Corporal Leonard Cadwallader
Date of death 18 September 1918 Age 22
The Baptismal Register of the Bishop’s Castle Chapel records Leonard’s date of birth as April 22 1896 and date of baptism as 7 June 1896. These dates confirm the accuracy of the entry in the 1901 census taken on 31st March that records his age as 4. Like his father, Edward, he was born in Ratlinghope (colloquially named Ratchup) but on the 1901 census the family is recorded as living at High Park, All Stretton.
Edward is described as a farmer on the 1901 census. He, and his wife Elizabeth, had six living children and Leonard had 3 elder brothers and one elder sister and a younger, 2 years old, brother so he had plenty of company whilst growing up but not as much as in some other families at this time. Living at All Stretton the family would have experienced the highs and lows of rural life at this time but would have been able to enjoy the beautiful countryside surrounding them.
In 1911 when Leonard was 14 he had returned to his birthplace and was working on the farm of the Rowson family near Ratlinghope. The name of the farm is given as The Coates and was of a size to employ 3 mature male workers as well as Leonard and a 16 years old female servant.
Coates Farm April 2018
Coates Farm – a long way from what came next in Leonard’s life
In 1911 Leonard’s parents and their three youngest children still living at home had moved to Minton Oaks, Hamperley which is part of the Little Stretton division of Church Stretton township. This explains why Leonard’s name is on the Little Stretton memorial.
Leonard was 18 in April 1914 so he was old enough throughout the whole of the war to enlist but it has not been possible to discover exactly when he joined up. In 1918 he was 22 and serving in the 8th Battalion of the King’s Shropshire Light Infantry. He had been promoted to corporal by then and, taking that even in wartime moving from private to corporal requires extended service time, Leonard could have been in the army for 4 years by the time of his death on 18 September 1918. The entry in the Soldiers’ Effects Register tends to weaken this theory as he is described as private (acting corporal).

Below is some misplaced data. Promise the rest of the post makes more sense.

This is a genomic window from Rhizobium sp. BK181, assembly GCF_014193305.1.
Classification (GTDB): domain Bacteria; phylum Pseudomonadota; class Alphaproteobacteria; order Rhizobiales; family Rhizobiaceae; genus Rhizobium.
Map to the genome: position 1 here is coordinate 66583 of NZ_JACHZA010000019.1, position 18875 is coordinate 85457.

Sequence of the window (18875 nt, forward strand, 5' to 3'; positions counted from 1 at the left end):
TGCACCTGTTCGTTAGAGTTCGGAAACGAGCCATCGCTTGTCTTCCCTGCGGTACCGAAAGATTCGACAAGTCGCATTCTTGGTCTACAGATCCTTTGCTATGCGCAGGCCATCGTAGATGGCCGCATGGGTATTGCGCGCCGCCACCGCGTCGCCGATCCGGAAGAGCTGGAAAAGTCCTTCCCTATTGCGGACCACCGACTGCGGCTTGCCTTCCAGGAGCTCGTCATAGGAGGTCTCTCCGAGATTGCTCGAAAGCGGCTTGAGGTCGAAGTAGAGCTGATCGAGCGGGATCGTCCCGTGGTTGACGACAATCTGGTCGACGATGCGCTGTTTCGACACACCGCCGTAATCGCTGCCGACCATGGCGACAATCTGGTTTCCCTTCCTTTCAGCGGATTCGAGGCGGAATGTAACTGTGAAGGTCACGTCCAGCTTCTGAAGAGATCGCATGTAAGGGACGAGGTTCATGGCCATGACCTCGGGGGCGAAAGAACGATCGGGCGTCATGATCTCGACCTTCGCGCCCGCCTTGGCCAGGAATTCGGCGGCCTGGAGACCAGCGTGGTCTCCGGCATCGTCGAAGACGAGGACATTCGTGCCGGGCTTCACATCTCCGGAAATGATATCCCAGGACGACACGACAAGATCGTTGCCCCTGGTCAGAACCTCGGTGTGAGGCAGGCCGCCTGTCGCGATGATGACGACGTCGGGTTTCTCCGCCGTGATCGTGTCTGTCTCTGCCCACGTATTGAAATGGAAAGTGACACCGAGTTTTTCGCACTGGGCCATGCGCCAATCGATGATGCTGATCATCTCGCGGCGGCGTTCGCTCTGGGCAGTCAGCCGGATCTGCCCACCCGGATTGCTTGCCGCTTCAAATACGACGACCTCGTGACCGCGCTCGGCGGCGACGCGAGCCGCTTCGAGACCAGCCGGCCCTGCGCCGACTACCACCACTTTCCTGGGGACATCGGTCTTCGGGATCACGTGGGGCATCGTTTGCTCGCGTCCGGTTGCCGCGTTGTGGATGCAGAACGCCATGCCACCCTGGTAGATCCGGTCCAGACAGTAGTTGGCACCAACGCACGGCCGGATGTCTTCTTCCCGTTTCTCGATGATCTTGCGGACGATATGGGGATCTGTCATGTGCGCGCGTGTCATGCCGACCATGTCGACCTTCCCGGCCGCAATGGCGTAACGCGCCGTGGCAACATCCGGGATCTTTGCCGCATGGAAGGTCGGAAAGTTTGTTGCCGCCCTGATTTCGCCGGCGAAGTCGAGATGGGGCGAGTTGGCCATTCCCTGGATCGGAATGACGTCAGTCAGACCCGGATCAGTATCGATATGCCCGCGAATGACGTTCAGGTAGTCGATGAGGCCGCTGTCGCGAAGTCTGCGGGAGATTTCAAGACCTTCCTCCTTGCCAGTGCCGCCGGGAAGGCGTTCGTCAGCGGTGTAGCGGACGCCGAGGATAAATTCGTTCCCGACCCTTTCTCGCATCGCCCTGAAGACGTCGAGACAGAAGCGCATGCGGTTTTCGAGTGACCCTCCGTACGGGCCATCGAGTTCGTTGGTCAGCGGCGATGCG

The British Salonika Force (BSF) included the 8th Battalion of KSLI and was part of an allied force made up of soldiers from many countries that had been facing the Bulgarian army for three years in a very harsh environment. Communications were extremely difficult and many parts of the lines could only be reached by mule trains. Accommodation consisted of tents and simple bivouacs and disease was responsible for thousands of casualties. This area was the worst area in Europe regarding the curse of malaria.
In 1918 a new Allied commander, General Louis Franchet d’Esperey, planned an ambitious offensive. On 15 September, French and Serbian divisions attacked Bulgarian positions in mountains east of Monastir. Within three days they broke through the defences and continued to advance northward. In support of this operation the BSF again attacked the strong Bulgarian defences at Doiran on 18 September – the day Leonard was killed.
Weakened by malaria, influenza and the withdrawal of units to the Western Front, the BSF had been strengthened by the arrival of the Greek ‘Crete’ and ‘Serres’ Divisions. These formations played a lead role in two days of hard fighting at Doiran. Suffering more than 7,000 casualties, the British and Greek troops failed to dislodge the Bulgarians despite determined efforts and the capture of front line trenches. However, the attack achieved its main objective of preventing Bulgarian troops from leaving to help their comrades attempting to halt the advance of French and Serbian forces.
On 20 September, with their lines of communication threatened, the Bulgarian Army was forced into retreat along the entire front. Pursued by Allied troops and bombed in mountain passes by the Royal Air Force, the retreat became a rout. With foreign troops on Bulgarian soil, peace negotiations began and an Armistice came into effect on 30 September 1918 but Leonard could not share in the celebrations.
All war deaths are a waste and it is rare that individual ones can be directly linked to critical changes to the flow of history. It is possible to argue that one exception was the actions of Fighter Command in 1940 that many historians argue stopped a possible invasion of England. When the death occurs within a couple of months of the end of the conflict there is an added sense of loss and this is further exacerbated if, as is possible, Leonard had already survived four years in the army before dying a few weeks short of the end.
Doiran Military Cemetery contains the graves and memorials of more than 1,340 servicemen of the British Empire of whom nearly 460 remain unidentified. Close to the cemetery stands the Doiran Memorial which bears the names of some 2,170 servicemen of the United Kingdom who died in Greece and have no known grave. Leonard is commemorated on this memorial in the north of the Greek mainland but the Commonwealth War Graves Commission’s website does not indicate the existence of a grave.
Image courtesy of The Commonwealth War Graves Commission.
On 27th March 1919 a gratuity of £10-6-7 was paid to Leonard’s mother who was described as the sole legatee in spite of the fact that Leonard’s father, Edward, lived until 1939. On 9th December 1919 his mother received a further £19-0-0.